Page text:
Nude men, brain matter and a jet engine inaugurate UK contemporary art space
“Youth” series by Roger Hiorns opens Hepworth Wakefield's new gallery in former textile mill
By Gareth Harris. Web only
Published online: 30 August 2013
A major regional UK art gallery, Hepworth Wakefield in West Yorkshire, is expanding in spite of the recession, with the launch today of a new 600 sq. m contemporary art space housed in a former 19th-century textile mill.
The new rough-hewn venue, which complements the ten gallery spaces in the nearby main building, is called The Calder after the river that runs alongside.
"The work we plan to show in The Calder will be much more experimental. We do not want to always go for the easiest options," says Simon Wallis, the director of the Hepworth Wakefield.
The Birmingham-born artist Roger Hiorns presents his "Youth" series in the provocative launch exhibition in which a series of males, aged 18 to 25, undress in front of visitors, fold away their clothes, position themselves on various found objects ranging from steel tables to car engines (until 3 November), and watch a burning flame until it flickers out.
"The [nude] human being is simply present next to an object. There is no performance," Hiorns says, although some of the materials used may raise eyebrows. A bench (Untitled, 2013) is partly coated in "brain matter": Hiorns says that the substance comes from a bovine calf the brain of which "contained perception, memory, and is part of this world".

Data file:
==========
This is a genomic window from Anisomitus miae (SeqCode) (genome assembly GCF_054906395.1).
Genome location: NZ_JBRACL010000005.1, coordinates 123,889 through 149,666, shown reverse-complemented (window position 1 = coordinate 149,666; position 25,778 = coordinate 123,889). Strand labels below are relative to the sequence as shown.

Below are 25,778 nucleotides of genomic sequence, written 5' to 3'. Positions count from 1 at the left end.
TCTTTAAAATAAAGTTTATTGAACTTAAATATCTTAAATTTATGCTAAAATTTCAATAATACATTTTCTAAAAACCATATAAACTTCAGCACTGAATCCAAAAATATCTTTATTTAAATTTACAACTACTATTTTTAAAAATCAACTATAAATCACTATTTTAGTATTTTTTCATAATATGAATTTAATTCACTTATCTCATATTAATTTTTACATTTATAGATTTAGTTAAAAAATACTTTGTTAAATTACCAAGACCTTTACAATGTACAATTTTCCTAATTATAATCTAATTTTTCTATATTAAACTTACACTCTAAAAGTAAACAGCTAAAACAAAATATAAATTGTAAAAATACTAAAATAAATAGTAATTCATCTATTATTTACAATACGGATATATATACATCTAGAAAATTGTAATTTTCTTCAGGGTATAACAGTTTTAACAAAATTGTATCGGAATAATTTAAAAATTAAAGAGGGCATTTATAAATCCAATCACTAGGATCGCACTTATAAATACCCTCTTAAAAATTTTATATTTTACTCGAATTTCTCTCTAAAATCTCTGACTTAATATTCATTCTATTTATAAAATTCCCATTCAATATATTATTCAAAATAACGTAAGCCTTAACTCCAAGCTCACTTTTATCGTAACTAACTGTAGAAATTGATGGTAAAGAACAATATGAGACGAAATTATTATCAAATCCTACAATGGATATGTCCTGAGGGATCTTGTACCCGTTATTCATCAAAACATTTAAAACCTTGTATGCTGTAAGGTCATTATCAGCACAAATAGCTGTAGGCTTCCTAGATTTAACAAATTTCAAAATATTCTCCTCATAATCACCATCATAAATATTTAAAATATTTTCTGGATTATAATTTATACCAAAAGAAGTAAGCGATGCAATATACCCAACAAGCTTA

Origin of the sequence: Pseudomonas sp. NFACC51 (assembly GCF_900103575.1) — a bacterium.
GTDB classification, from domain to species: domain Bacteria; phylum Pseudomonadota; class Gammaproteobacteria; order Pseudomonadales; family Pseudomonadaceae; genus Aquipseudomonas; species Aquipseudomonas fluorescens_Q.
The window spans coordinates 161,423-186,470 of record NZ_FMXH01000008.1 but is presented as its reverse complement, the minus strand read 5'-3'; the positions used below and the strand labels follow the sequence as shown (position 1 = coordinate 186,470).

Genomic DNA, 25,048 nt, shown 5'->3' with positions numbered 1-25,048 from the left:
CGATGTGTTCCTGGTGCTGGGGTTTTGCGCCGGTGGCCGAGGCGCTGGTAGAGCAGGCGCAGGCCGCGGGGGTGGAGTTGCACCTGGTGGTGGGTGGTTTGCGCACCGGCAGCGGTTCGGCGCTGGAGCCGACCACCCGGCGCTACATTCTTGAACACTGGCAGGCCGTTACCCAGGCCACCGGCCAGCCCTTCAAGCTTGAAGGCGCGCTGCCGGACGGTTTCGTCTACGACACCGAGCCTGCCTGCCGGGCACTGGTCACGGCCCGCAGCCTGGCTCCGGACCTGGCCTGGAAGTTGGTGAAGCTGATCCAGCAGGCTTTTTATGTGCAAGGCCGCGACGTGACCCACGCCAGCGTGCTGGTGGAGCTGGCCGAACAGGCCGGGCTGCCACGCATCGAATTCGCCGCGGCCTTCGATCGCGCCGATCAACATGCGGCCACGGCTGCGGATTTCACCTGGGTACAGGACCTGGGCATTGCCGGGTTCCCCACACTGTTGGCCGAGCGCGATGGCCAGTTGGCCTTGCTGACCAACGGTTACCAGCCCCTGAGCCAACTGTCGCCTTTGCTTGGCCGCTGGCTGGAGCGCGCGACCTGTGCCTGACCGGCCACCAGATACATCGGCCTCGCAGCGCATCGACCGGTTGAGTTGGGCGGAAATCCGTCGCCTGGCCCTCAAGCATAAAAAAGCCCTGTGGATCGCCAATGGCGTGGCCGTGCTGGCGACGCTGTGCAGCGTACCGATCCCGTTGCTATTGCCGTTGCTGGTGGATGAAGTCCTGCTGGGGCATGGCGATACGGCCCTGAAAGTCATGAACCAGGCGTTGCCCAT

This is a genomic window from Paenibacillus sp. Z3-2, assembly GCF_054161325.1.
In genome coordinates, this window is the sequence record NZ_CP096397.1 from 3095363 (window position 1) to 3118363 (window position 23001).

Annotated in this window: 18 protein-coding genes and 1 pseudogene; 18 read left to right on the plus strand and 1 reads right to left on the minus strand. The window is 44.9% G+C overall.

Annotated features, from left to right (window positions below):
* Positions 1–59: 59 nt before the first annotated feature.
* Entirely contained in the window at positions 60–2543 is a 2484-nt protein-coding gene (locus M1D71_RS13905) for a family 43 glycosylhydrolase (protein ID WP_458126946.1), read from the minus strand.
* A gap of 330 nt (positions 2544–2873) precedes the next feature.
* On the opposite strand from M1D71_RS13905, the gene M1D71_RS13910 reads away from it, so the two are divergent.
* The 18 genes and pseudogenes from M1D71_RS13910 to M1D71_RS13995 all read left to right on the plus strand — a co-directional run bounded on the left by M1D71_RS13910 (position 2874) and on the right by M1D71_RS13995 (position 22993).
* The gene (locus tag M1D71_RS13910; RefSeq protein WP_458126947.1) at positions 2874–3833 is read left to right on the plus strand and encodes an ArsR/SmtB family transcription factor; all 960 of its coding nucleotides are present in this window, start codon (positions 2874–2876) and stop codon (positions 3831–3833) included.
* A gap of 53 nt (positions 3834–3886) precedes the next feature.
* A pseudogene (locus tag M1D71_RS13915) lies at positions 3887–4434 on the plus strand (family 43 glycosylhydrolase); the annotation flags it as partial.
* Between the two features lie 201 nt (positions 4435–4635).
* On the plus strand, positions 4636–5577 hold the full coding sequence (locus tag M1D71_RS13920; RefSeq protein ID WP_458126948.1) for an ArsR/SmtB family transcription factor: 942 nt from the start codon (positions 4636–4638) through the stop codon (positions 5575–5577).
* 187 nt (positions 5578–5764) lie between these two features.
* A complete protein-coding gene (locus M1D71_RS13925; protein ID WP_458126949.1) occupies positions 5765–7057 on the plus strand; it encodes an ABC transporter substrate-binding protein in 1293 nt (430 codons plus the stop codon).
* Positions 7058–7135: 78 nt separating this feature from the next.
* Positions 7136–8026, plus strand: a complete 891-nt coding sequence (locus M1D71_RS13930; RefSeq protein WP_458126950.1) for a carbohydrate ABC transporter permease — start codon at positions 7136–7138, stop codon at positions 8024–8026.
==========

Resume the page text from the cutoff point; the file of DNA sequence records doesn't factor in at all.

A series of containers are filled with pulverised dust ground from a church altar which was uncovered in a reclamation yard in the south of England (Untitled, 2013). A jet engine and anti-depressants make up another work (Untitled, 2013).
Participant Robert Hardaker, a 23-year-old performance artist, was chosen by Hiorns after a rigorous selection process; Hardaker believes that visitors will respect the live works of art, and is expecting limited interaction.
"Undressing and dressing is intimate; it endears us to the audience, placing the work in a normal context," he adds. Meanwhile, sounds streamed live from inside Wakefield Cathedral are piped into the exhibition.
The Calder is a capital project funded by Wakefield Council but council officials declined to give the cost of the new space. Charitable trusts, private backers and the Arts Council England Catalyst scheme, which provides match funding for each £1 donated, will fund the venue's exhibition and events programme.
Forthcoming shows are due to be announced next month following the appointment of the museum's new chief curator, Andrew Bonacina, who is also the curator of the Monsoon Art Collection. Hepworth Wakefield, designed by David Chipperfield, opened in May 2011 at a cost of £35m.
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